At least, not at first. The water looked still and quiet and empty. I can’t say this surprised me a whole lot; if I lived in a pond year-round, I certainly wouldn’t come out of wherever I was spending the winter until the water was a civilized temperature. Some bubbles floating on the surface cast some interesting star-shaped light patterns on the pond bottom, but that was about all I saw.

And then…

Water mite

…a bright red water mite zipped across a little depression in the mud. It was the only one, and it didn’t stay out in the open long enough for me to study it or get a good photo. But it did tell me that things were actually awake in the icy water.

So I carefully studied the pond bottom with a bit more scrutiny than the casual scan I’d given it initially. The first thing I noticed were tiny little organisms moving about suspended in the water column (the short amount of it there was). I couldn’t make out a whole lot of detail on them. As I was considering these, a larger movement caught my eye. I also couldn’t make out enough to say what this was, but it was brown and seemed to have a shiny silver eye.

Sideswimmer aka scud

I tried taking some photos of the creatures in the pond, but it was hard to get a good clear shot while they were swimming around, over and under vegetation and detritus. So I ended up getting a bucket and tall yogurt container from the house and scooping out a few containers’ worth of water and pond muck. I couldn’t tell if I’d gotten the creatures of interest or not, but there was really only one way to find out.

The water was very cloudy for the first little while. Gradually as the evening progressed the silt settled out to the bottom of the bucket, but it was still difficult to see the bottom even by the time I went to bed. I could see the little creatures swimming about in the water column, but not the silver-eyed things. I wondered if maybe I hadn’t scooped any up.

When I got up this morning I was delighted to see that the silt had all cleared and I had in fact caught a number of the silver-eyes. The challenge was then how to get them somewhere where I could study them, since I had six inches of water sitting atop the muddy bottom. I ended up using a turkey baster, which was large enough that I could aim the end over the creature and suck it and a bit of water up and deposit it in a little white measuring cup that would allow me to see more details. I set the cup under a bright lamp and poised my camera, firmly attached to a tripod, directly above so I could get some macro shots.

Sideswimmer aka scud

The silver-eyed creatures resembled tiny shrimp, once I got them out of the muck and against a clean background. Less than 2mm wide and no more than a centimetre long for the largest, they had long antennae and many long legs, and curled their tails under their bodies. They scooted about quickly, on their sides just as often as on their “feet”.

This locomotive habit gives them one of their two common names, “sideswimmers”. Their other name is “scud”, which comes from the Norwegian “skudda”, meaning to push. They’re a type of crustacean, belonging to the same family as crabs, lobsters and shrimp, and in fact are sometimes called “freshwater shrimp”, even though they belong to a different group than the shrimp you eat.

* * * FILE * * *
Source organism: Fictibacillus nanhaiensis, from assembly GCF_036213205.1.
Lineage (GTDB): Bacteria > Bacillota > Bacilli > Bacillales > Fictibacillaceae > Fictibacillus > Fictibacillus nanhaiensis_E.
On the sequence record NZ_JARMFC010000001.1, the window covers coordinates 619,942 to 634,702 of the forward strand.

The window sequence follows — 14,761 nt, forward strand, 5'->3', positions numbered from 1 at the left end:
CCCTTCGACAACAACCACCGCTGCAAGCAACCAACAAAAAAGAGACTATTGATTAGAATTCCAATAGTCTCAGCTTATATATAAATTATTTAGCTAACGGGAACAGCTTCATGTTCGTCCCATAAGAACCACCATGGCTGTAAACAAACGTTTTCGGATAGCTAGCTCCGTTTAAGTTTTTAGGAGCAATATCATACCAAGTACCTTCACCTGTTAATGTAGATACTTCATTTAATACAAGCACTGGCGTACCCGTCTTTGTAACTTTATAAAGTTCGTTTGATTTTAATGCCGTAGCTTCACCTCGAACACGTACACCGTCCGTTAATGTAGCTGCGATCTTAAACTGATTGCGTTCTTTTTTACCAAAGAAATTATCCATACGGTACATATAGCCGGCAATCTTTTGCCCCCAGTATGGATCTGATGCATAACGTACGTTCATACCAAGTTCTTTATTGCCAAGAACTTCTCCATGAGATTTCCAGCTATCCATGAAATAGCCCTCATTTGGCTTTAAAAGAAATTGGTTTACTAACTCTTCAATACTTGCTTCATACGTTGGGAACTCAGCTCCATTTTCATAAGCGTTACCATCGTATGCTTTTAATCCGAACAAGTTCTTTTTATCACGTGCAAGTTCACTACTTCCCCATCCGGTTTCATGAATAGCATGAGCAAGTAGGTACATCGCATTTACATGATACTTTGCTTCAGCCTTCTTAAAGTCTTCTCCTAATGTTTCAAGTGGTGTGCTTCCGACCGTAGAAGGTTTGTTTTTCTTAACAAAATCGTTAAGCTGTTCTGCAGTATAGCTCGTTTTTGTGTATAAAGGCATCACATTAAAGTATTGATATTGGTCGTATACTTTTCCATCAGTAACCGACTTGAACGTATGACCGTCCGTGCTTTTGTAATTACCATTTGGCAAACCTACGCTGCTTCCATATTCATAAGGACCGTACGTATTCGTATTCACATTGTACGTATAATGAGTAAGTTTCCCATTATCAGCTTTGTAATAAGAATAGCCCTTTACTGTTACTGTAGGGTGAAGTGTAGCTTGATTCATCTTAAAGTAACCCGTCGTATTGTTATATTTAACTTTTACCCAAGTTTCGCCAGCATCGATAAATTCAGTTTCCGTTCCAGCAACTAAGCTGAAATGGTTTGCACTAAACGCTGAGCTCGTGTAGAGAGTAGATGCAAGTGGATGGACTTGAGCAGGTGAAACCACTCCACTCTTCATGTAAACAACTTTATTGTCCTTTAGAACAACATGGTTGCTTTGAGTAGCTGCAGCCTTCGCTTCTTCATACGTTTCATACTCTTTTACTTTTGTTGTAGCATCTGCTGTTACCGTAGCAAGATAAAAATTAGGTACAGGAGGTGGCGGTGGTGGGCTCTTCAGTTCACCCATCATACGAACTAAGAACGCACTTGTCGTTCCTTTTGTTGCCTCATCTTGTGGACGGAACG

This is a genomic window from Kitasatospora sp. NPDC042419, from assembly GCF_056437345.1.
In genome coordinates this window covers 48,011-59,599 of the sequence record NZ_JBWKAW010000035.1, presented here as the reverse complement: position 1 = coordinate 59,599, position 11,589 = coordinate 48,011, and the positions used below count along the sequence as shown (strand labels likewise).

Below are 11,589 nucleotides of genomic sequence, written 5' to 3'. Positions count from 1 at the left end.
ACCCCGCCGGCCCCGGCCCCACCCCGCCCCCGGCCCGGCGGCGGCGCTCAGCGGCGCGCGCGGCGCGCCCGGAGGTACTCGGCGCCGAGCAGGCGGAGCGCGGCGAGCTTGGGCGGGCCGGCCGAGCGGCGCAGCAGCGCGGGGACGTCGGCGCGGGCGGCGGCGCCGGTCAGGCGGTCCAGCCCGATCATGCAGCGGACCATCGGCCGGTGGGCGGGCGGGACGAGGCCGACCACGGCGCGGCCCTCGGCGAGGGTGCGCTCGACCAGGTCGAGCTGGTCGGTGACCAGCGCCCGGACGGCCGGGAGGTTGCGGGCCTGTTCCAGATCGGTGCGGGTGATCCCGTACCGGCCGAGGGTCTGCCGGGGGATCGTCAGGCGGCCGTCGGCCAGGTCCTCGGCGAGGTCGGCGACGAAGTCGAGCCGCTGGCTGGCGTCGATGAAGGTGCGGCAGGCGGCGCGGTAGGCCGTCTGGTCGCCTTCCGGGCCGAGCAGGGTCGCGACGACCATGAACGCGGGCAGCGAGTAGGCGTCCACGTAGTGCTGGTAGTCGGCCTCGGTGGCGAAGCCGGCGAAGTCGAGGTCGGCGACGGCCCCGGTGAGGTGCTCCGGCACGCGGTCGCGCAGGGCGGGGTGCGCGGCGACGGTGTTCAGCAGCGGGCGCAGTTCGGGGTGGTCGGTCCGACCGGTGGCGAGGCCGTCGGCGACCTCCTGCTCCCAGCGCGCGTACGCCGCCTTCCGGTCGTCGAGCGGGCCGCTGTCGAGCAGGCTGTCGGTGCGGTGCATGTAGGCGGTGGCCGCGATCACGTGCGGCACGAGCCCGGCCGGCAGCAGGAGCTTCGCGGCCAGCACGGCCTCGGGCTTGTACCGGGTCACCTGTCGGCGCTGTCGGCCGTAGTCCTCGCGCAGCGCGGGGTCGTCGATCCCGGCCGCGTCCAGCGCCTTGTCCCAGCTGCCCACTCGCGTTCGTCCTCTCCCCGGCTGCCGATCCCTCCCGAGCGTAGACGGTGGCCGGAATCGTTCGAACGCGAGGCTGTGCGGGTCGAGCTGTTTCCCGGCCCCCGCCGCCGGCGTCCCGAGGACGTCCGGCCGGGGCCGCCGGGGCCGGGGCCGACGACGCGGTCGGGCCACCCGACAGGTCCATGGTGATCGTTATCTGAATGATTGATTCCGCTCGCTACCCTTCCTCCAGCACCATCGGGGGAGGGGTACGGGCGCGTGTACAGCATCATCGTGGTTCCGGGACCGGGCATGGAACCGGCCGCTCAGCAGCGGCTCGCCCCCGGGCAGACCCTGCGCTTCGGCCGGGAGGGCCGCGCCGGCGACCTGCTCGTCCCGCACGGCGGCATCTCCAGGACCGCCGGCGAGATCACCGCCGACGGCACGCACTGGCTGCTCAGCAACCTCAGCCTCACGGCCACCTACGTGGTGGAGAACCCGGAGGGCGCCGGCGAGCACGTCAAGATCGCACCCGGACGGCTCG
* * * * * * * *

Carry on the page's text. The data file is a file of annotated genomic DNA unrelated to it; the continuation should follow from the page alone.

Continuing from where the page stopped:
Sideswimmers aka scuds

They come in all sorts of colours: orange, brown, green, and even silver. These individuals are all likely of the same species, despite the colour differences. There are a few different species of sideswimmer around here, representing a range of different aquatic habitats. I suspect these to belong to the genus Hyalella, which are one of the most common groups. They are so common, in fact, that their conspicuous absence is sometimes used as an easy indicator of lake acidification below pH 6.5 (their tolerance limit). In some streams with ample cover and food it’s possible to record up to 10,000 of these little guys in just one square metre. They eat primarly detritus and help to tidy up pond bottoms. They’re also mostly nocturnal, hiding in the mud during the day, which explains why I didn’t see any while I had the bright light suspended over the water to warm it yesterday evening.


This is the other creature I saw in the pond. If the scuds are tiny, then it’s itsy-bitsy. Only 2mm long, it’s hard to distinguish much detail without a microscope, which I don’t have. The macro lens on my camera allowed me to get a bit closer, but you still can’t make out much detail.

This is a copepod, another type of crustacean. The name means “oar-foot”, and reflects their use of their long antennae as a means of propulsion. This one belongs to the suborder Cyclopoida, the “cyclops” part of the name referencing their “eyespot” (actually two close together when looked at under high magnification), which is used for detecting light. You can just see the small dark dot at the front of the head. The above individual is a female, identified by the two prominent egg-sacs on either side of the body. When she lays the eggs they drop to the bottom of the pool. Some may hatch right away, but depending on conditions, others may settle into the mud and wait. They can survive long periods of drought, and scientists have even discovered and successfully hatched 300-year-old eggs.


I believe this is a male of the same species (although it could be a different species altogether). Males don’t carry the egg sacs and so can look fairly different, particularly when you can’t get a good sense of the whole body shape without a microscope. I’m not sure why the dark upper body; it may be food that it’s ingested recently (the organisms are somewhat transparent and their inner contents can usually be seen fairly easily; for instance, the dark-coloured eggs the female is carrying can clearly be seen through the sacs).

Different species can be either predators of smaller plankton in the water column, or grazers of algae on vegetation or other surfaces. Copepods in general will undertake daily vertical migrations, usually coming to the surface for the night and returning to the bottom during the day.

Flatworm (Turbellaria, genus Hymanella?)

As I was poking around with the turkey baster sucking up little creatures to put in the cup and examine, I spotted something else moving slowly, worm-like, along the top of the mud. I stuck it in the cup with all the rest to have a closer look.